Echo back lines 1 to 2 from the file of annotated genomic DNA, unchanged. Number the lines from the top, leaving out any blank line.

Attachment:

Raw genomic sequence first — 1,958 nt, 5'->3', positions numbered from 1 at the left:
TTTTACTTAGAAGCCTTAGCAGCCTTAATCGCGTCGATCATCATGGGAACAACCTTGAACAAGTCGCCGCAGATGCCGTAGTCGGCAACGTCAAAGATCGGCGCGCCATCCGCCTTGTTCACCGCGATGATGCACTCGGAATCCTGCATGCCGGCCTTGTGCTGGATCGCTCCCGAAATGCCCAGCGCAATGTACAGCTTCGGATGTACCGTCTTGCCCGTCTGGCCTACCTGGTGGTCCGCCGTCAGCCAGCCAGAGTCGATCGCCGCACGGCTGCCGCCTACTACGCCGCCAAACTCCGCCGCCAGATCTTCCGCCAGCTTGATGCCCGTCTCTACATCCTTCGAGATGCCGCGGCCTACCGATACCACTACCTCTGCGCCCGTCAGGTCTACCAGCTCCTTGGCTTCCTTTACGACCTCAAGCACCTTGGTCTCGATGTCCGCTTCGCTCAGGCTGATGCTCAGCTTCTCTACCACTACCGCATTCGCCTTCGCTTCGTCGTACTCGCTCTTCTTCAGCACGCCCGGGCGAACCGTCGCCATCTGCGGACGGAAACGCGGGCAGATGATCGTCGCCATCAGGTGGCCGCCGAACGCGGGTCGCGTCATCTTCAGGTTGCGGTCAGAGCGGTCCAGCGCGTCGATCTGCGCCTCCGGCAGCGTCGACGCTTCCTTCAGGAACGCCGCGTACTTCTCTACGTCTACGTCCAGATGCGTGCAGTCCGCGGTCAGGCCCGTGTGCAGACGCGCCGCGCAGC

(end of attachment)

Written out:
Raw genomic sequence first — 1,958 nt, 5'->3', positions numbered from 1 at the left:
TTTTACTTAGAAGCCTTAGCAGCCTTAATCGCGTCGATCATCATGGGAACAACCTTGAACAAGTCGCCGCAGATGCCGTAGTCGGCAACGTCAAAGATCGGCGCGCCATCCGCCTTGTTCACCGCGATGATGCACTCGGAATCCTGCATGCCGGCCTTGTGCTGGATCGCTCCCGAAATGCCCAGCGCAATGTACAGCTTCGGATGTACCGTCTTGCCCGTCTGGCCTACCTGGTGGTCCGCCGTCAGCCAGCCAGAGTCGATCGCCGCACGGCTGCCGCCTACTACGCCGCCAAACTCCGCCGCCAGATCTTCCGCCAGCTTGATGCCCGTCTCTACATCCTTCGAGATGCCGCGGCCTACCGATACCACTACCTCTGCGCCCGTCAGGTCTACCAGCTCCTTGGCTTCCTTTACGACCTCAAGCACCTTGGTCTCGATGTCCGCTTCGCTCAGGCTGATGCTCAGCTTCTCTACCACTACCGCATTCGCCTTCGCTTCGTCGTACTCGCTCTTCTTCAGCACGCCCGGGCGAACCGTCGCCATCTGCGGACGGAAACGCGGGCAGATGATCGTCGCCATCAGGTGGCCGCCGAACGCGGGTCGCGTCATCTTCAGGTTGCGGTCAGAGCGGTCCAGCGCGTCGATCTGCGCCTCCGGCAGCGTCGACGCTTCCTTCAGGAACGCCGCGTACTTCTCTACGTCTACGTCCAGATGCGTGCAGTCCGCGGTCAGGCCCGTGTGCAGACGCGCCGCGCAGC